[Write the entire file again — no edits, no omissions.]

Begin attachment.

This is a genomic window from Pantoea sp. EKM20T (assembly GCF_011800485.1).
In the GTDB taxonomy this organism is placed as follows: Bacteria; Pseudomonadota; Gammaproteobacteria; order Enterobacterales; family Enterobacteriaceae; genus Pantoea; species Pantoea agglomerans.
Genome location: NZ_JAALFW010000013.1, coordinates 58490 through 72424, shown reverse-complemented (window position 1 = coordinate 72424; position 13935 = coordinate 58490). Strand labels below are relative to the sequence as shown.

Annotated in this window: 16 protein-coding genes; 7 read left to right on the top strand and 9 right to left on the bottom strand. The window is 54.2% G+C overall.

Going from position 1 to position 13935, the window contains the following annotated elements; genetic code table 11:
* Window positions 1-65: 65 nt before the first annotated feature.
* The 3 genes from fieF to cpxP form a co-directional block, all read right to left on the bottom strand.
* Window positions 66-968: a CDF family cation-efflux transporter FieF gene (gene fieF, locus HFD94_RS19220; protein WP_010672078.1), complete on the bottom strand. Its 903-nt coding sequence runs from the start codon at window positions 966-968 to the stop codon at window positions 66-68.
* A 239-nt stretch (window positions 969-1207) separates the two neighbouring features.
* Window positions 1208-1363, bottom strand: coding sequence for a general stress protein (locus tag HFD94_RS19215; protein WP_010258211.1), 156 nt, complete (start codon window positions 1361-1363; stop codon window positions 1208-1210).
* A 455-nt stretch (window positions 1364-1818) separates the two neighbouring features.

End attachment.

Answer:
This is a genomic window from Pantoea sp. EKM20T (assembly GCF_011800485.1).
In the GTDB taxonomy this organism is placed as follows: Bacteria; Pseudomonadota; Gammaproteobacteria; order Enterobacterales; family Enterobacteriaceae; genus Pantoea; species Pantoea agglomerans.
Genome location: NZ_JAALFW010000013.1, coordinates 58490 through 72424, shown reverse-complemented (window position 1 = coordinate 72424; position 13935 = coordinate 58490). Strand labels below are relative to the sequence as shown.

Annotated in this window: 16 protein-coding genes; 7 read left to right on the top strand and 9 right to left on the bottom strand. The window is 54.2% G+C overall.

Going from position 1 to position 13935, the window contains the following annotated elements; genetic code table 11:
* Window positions 1-65: 65 nt before the first annotated feature.
* The 3 genes from fieF to cpxP form a co-directional block, all read right to left on the bottom strand.
* Window positions 66-968: a CDF family cation-efflux transporter FieF gene (gene fieF, locus HFD94_RS19220; protein WP_010672078.1), complete on the bottom strand. Its 903-nt coding sequence runs from the start codon at window positions 966-968 to the stop codon at window positions 66-68.
* A 239-nt stretch (window positions 969-1207) separates the two neighbouring features.
* Window positions 1208-1363, bottom strand: coding sequence for a general stress protein (locus tag HFD94_RS19215; protein WP_010258211.1), 156 nt, complete (start codon window positions 1361-1363; stop codon window positions 1208-1210).
* A 455-nt stretch (window positions 1364-1818) separates the two neighbouring features.